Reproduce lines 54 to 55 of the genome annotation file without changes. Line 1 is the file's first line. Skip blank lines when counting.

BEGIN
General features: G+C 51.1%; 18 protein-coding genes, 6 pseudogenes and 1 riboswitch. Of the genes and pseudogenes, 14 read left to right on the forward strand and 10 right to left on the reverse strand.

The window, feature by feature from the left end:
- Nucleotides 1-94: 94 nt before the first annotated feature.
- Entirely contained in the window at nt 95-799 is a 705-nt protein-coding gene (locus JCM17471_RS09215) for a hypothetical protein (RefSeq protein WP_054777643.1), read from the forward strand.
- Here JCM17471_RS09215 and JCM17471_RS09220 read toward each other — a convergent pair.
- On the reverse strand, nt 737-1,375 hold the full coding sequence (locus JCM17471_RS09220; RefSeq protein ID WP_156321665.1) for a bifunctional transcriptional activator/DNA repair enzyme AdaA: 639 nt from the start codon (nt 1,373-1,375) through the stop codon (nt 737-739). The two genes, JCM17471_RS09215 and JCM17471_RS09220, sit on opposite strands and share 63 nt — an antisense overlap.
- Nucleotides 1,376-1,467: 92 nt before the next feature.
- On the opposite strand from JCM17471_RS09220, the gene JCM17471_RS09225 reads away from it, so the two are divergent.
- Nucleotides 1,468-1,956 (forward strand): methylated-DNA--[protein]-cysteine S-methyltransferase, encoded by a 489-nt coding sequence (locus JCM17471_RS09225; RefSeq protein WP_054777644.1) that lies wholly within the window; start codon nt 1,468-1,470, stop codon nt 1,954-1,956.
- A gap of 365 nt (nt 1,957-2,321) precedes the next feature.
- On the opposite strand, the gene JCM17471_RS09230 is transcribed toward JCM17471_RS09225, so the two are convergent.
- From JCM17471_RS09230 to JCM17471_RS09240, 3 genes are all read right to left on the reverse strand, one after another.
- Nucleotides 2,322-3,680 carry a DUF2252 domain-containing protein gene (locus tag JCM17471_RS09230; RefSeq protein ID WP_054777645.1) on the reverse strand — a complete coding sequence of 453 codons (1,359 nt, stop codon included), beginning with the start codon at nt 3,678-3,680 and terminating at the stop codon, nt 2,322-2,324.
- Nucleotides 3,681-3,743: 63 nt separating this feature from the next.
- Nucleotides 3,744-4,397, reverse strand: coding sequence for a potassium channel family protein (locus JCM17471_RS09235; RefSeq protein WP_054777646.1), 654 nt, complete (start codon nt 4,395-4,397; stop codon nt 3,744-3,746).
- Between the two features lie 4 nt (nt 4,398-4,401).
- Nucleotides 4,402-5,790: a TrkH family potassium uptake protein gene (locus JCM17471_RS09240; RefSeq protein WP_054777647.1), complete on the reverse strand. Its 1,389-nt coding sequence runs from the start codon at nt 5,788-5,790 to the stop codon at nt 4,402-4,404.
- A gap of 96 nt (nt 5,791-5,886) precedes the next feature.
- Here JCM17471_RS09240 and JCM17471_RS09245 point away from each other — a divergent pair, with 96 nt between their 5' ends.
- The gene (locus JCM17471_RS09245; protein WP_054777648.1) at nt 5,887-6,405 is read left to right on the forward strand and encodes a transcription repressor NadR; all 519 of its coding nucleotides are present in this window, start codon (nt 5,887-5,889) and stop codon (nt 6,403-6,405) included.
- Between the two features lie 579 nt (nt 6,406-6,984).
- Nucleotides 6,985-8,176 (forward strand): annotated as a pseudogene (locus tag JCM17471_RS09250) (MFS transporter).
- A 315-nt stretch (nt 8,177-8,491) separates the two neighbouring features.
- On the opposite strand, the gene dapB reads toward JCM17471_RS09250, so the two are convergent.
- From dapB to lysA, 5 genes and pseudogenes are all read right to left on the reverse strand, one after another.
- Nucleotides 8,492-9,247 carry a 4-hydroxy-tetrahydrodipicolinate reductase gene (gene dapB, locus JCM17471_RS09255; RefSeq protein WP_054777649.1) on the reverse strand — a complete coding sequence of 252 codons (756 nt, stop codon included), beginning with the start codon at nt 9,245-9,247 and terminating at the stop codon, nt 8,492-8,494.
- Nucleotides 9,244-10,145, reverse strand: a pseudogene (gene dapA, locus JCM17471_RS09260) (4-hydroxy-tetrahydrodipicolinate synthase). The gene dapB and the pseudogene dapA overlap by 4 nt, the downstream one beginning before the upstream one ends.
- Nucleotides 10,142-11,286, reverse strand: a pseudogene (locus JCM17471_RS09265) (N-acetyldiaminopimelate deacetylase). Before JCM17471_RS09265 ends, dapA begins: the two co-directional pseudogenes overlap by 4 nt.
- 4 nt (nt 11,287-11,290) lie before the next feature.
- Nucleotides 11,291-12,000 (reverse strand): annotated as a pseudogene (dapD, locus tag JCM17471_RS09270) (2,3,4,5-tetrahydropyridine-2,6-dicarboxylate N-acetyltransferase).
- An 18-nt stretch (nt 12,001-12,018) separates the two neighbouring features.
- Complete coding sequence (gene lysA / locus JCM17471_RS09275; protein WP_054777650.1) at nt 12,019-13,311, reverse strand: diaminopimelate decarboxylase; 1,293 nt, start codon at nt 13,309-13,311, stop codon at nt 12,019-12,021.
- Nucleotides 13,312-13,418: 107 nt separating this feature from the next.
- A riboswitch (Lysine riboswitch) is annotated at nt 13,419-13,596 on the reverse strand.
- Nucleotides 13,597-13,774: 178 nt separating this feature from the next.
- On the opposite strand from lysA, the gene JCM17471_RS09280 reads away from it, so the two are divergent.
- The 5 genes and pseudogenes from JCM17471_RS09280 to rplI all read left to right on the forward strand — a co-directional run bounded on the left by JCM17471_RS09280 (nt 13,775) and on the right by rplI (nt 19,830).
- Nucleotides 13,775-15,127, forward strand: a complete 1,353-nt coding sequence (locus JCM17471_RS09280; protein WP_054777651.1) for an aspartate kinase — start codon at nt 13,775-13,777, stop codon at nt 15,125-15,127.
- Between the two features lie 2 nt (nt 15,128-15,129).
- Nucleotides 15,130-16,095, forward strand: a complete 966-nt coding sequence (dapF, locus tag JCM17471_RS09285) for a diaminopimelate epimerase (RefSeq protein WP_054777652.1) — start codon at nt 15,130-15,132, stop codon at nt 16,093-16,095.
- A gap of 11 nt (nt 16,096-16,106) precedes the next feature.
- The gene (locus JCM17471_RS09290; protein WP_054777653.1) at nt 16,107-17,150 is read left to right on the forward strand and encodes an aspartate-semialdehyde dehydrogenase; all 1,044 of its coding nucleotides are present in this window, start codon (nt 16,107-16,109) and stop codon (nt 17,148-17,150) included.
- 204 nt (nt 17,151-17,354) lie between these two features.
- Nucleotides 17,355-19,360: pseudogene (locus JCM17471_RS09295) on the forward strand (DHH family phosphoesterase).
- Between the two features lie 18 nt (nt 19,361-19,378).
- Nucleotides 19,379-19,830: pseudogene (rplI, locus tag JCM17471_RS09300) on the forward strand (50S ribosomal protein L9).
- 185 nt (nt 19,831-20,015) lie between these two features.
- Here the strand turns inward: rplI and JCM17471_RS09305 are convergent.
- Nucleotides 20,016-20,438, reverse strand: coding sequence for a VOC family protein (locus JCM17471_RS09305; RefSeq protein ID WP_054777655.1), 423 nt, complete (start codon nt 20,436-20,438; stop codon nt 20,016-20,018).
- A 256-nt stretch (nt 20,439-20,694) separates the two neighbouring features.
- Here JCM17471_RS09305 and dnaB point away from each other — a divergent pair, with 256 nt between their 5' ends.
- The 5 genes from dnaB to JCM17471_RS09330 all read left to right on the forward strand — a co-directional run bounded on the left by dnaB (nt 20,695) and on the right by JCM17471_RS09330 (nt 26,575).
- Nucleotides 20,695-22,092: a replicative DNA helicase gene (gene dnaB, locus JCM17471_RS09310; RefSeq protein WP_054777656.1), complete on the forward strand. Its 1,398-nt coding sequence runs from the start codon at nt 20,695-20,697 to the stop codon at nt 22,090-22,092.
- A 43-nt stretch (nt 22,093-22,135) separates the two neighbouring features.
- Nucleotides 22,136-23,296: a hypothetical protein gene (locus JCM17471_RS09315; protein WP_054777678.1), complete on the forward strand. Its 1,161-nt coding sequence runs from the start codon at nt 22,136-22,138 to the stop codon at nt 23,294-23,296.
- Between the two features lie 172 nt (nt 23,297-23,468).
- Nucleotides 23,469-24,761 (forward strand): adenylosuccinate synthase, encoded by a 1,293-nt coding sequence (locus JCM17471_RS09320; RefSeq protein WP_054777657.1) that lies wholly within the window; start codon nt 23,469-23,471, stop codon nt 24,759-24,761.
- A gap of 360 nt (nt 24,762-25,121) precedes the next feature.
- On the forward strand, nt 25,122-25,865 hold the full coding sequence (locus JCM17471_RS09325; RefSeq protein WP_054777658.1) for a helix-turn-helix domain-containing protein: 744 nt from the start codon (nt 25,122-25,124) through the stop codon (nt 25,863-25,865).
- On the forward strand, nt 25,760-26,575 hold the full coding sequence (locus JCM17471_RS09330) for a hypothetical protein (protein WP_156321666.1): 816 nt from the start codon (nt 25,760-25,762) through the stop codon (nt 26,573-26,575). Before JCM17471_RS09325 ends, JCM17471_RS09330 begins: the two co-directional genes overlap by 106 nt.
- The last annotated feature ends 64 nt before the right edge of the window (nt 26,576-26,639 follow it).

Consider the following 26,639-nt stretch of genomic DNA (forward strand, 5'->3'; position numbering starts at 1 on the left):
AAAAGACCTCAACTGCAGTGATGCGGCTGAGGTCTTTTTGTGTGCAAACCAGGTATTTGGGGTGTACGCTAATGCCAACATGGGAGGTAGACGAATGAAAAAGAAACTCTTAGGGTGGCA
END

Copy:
- A 43-nt stretch (nt 22,093-22,135) separates the two neighbouring features.
- Nucleotides 22,136-23,296: a hypothetical protein gene (locus JCM17471_RS09315; protein WP_054777678.1), complete on the forward strand. Its 1,161-nt coding sequence runs from the start codon at nt 22,136-22,138 to the stop codon at nt 23,294-23,296.